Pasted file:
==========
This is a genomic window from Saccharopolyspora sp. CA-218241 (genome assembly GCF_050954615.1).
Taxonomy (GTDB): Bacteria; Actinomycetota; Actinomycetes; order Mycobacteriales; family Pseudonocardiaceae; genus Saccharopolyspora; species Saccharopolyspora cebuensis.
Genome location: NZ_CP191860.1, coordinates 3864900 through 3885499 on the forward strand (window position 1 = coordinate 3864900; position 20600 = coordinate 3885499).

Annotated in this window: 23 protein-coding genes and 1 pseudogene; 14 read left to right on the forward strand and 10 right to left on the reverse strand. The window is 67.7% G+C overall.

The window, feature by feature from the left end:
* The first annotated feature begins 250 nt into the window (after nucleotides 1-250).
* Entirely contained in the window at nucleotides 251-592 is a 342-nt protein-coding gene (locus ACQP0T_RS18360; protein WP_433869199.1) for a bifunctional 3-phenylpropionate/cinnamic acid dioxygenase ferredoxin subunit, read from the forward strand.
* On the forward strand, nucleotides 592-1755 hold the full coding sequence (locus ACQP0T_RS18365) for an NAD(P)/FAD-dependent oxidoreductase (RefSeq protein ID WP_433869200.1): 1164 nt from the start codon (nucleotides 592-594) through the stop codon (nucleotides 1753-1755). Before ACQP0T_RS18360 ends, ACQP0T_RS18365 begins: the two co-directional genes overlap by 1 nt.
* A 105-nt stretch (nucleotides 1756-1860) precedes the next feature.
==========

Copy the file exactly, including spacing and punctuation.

This is a genomic window from Saccharopolyspora sp. CA-218241 (genome assembly GCF_050954615.1).
Taxonomy (GTDB): Bacteria; Actinomycetota; Actinomycetes; order Mycobacteriales; family Pseudonocardiaceae; genus Saccharopolyspora; species Saccharopolyspora cebuensis.
Genome location: NZ_CP191860.1, coordinates 3864900 through 3885499 on the forward strand (window position 1 = coordinate 3864900; position 20600 = coordinate 3885499).

Annotated in this window: 23 protein-coding genes and 1 pseudogene; 14 read left to right on the forward strand and 10 right to left on the reverse strand. The window is 67.7% G+C overall.

The window, feature by feature from the left end:
* The first annotated feature begins 250 nt into the window (after nucleotides 1-250).
* Entirely contained in the window at nucleotides 251-592 is a 342-nt protein-coding gene (locus ACQP0T_RS18360; protein WP_433869199.1) for a bifunctional 3-phenylpropionate/cinnamic acid dioxygenase ferredoxin subunit, read from the forward strand.
* On the forward strand, nucleotides 592-1755 hold the full coding sequence (locus ACQP0T_RS18365) for an NAD(P)/FAD-dependent oxidoreductase (RefSeq protein ID WP_433869200.1): 1164 nt from the start codon (nucleotides 592-594) through the stop codon (nucleotides 1753-1755). Before ACQP0T_RS18360 ends, ACQP0T_RS18365 begins: the two co-directional genes overlap by 1 nt.
* A 105-nt stretch (nucleotides 1756-1860) precedes the next feature.